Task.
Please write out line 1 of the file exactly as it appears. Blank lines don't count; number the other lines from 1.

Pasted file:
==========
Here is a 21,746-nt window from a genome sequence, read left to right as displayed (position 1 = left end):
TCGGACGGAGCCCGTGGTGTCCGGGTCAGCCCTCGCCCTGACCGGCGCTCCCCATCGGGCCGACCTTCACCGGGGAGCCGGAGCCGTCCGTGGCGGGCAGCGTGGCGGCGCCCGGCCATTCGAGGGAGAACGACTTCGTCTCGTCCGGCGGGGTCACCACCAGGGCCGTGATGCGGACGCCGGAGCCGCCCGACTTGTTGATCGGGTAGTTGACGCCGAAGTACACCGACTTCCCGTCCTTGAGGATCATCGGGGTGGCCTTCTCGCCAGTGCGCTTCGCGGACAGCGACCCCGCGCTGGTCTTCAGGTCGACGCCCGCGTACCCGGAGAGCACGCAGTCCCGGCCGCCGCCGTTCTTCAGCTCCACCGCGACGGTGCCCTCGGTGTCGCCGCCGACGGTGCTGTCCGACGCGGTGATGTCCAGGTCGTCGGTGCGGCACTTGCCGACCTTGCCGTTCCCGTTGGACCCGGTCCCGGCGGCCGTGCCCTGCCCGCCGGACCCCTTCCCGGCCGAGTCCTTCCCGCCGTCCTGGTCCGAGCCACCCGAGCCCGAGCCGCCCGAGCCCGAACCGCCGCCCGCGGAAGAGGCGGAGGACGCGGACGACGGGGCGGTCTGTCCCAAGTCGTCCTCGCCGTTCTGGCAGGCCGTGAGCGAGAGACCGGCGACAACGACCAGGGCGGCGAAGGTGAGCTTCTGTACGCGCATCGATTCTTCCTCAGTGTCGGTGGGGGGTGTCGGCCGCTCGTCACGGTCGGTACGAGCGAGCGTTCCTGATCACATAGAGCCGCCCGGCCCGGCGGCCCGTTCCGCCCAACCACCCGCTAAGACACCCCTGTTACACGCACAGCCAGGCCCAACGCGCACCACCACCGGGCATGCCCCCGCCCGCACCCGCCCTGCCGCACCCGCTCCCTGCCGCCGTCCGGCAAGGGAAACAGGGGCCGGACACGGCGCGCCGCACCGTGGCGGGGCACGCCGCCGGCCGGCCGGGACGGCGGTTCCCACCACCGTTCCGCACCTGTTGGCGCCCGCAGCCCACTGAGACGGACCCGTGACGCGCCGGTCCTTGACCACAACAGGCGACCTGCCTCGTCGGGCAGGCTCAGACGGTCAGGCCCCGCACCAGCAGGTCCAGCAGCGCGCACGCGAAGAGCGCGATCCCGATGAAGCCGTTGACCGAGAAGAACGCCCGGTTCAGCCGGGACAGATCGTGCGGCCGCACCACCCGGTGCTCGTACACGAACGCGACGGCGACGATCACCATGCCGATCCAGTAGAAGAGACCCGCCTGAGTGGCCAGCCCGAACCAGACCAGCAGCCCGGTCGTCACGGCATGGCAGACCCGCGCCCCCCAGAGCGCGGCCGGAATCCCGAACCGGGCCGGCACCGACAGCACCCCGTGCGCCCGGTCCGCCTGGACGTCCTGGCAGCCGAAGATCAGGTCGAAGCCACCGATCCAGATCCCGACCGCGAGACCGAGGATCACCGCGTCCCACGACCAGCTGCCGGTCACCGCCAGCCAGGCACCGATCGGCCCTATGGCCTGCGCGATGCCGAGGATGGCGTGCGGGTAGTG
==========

Here is a 21,746-nt window from a genome sequence, read left to right as displayed (position 1 = left end):